USDA may allow Taiwanese longan fruit imports - The Packer

USDA may allow Taiwanese longan fruit imports

11/13/2008 12:00:00 AM
Andy Nelson

(Nov. 13, 5:18 p.m.) Longan fruit from Taiwan could begin arriving in the U.S. in the next few months.

The question is, how much of a market will there be for it?

Pending the successful completion of a comment period on a regulation allowing the fruit, the U.S. Department of Agriculture’s Animal and Plant Health Inspection Service could begin allowing fruit in early in 2009.

But its prospects in the U.S. are unclear, said Robert Schueller, public relations director for World Variety Produce Inc., Los Angeles, which markets specialty produce under the Melissa’s label.

World Variety typically brings in longans from Hawaii from September to March, the off-season for the fruit’s more popular cousin, the lychee. The company first imported longans seven years ago.

But so far this season, Schueller hasn’t seen any Hawaiian longans or received any orders for them.

Not that customers were breaking down doors for them in the past.

“They haven’t really caught on” to the degree lychees and a third tropical cousin, rambutans, have, Schueller said.

Freight and irradiation costs have put a dent in demand for some longan shipments from Hawaii and Thailand, said Karen Caplan, president and chief executive officer of Los Alamitos-based Frieda's Inc.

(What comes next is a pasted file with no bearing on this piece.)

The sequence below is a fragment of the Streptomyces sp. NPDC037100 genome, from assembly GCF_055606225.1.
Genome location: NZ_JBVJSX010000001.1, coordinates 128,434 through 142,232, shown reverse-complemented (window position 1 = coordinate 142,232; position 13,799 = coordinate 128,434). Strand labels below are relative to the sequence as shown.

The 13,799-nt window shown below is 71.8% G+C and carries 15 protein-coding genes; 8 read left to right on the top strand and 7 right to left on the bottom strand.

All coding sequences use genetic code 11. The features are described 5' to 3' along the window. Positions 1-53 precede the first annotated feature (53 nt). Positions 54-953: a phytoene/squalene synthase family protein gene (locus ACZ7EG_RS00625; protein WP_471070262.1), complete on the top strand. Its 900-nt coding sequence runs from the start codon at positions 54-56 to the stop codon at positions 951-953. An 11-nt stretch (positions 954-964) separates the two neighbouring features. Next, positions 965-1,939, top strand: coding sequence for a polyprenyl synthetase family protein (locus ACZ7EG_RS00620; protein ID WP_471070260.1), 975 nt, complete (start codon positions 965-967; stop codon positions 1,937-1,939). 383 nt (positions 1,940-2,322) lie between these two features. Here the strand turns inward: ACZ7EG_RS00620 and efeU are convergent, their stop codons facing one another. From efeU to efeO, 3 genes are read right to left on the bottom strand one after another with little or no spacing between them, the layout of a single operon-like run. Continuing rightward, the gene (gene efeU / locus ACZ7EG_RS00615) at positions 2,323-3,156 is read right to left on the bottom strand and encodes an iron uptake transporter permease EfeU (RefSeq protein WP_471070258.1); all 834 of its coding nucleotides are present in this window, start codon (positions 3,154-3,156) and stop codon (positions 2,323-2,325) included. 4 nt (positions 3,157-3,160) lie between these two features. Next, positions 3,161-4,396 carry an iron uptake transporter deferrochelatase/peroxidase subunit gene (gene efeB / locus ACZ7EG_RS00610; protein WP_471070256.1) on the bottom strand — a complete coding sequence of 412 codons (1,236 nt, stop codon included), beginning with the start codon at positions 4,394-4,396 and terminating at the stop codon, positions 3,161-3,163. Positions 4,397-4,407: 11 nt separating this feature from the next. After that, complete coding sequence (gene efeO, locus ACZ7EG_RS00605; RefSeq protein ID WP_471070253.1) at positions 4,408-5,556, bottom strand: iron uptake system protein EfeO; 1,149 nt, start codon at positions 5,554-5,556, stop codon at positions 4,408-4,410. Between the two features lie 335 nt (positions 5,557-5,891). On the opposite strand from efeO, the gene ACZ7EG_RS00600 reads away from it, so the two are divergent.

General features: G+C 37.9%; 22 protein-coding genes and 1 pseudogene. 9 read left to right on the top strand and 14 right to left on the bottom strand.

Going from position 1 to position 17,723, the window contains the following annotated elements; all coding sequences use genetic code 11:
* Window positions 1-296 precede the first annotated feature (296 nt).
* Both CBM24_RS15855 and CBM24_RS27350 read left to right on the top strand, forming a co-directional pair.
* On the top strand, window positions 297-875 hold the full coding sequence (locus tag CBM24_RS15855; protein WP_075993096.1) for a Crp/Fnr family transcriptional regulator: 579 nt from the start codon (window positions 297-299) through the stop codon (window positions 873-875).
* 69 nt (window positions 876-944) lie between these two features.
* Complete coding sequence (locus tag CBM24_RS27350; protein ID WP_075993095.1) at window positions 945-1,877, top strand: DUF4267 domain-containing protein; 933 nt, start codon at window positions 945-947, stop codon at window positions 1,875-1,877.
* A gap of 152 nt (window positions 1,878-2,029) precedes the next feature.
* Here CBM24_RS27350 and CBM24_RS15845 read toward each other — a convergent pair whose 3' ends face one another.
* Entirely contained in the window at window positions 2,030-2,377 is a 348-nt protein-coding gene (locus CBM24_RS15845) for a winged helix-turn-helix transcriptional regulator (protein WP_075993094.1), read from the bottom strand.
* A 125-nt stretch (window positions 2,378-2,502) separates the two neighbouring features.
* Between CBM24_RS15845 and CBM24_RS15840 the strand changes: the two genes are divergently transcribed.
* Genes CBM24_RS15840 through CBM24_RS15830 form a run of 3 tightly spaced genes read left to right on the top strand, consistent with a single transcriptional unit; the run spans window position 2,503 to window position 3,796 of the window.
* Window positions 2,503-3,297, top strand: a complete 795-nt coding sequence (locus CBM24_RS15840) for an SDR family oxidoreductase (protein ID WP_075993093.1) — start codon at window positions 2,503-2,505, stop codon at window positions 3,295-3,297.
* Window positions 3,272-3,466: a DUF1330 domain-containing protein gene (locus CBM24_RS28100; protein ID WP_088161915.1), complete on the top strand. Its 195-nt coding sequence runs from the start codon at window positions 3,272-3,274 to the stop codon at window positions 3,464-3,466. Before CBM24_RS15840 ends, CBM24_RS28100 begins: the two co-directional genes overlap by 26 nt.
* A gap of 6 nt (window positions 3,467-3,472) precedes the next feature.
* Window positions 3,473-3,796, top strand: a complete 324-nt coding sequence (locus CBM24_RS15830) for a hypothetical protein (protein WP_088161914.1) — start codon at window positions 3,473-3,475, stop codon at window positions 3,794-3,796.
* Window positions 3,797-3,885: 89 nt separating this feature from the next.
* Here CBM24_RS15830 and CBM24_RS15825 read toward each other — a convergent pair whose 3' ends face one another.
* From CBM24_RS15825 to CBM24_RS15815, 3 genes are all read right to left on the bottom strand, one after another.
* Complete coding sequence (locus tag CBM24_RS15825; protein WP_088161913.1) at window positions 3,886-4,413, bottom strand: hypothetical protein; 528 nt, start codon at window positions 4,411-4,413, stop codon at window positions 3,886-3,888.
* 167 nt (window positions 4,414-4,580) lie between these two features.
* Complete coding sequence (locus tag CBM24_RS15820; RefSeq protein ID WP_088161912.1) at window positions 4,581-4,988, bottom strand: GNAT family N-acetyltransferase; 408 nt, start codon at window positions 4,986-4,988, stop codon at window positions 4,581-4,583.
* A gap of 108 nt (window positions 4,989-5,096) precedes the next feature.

And the current state of the economy doesn’t help, either, Caplan said.

Nevertheless, Taiwanese longans could still find a niche, she said.

“I’m sure if product is available and good-quality, and it’s not competing with other fruit, it will be on our list,” she said.

Caplan said it will be interesting to see if customers who associate lychees with summer will want the similar longans in winter.

Longans are smaller and not as sweet or juicy as lychees and rambutans, Schueller said.

Last spring and summer, World Variety experimented with a Thai longan deal, he said. But it was overshadowed by several competing lychee deals, and the irradiated Thai fruit faced logistical hurdles and didn’t have as good a shelf life as Hawaiian longans.

Nevertheless, if Taiwanese longans arrived in time for the Chinese New Year Jan. 26, and didn’t have the same problems as the Thai longans they could find a market window before the spring and summer lychee deals in California, Florida, Mexico, China, Taiwan and Israel get underway, Schueller said.

“It’s definitely something we’ll be looking at,” he said. “I haven’t tasted them, but I’ve heard they’re very flavorful.”

Green Tree International Inc., Visalia, Calif., which has imported lychees from Taiwan and China in the past, did not plan on bringing in longans from Taiwan — or any tropicals from Asia, for that matter — this season, said Tony Taviano, salesman.

Unlike Thailand, Taiwan would not have to irradiate the longans it ships to the U.S. But fruit would be subject to cold treatment and special point-of-arrival inspection procedures for certain pests.

Taiwanese longans would not be allowed in Florida, a longan-producing state.



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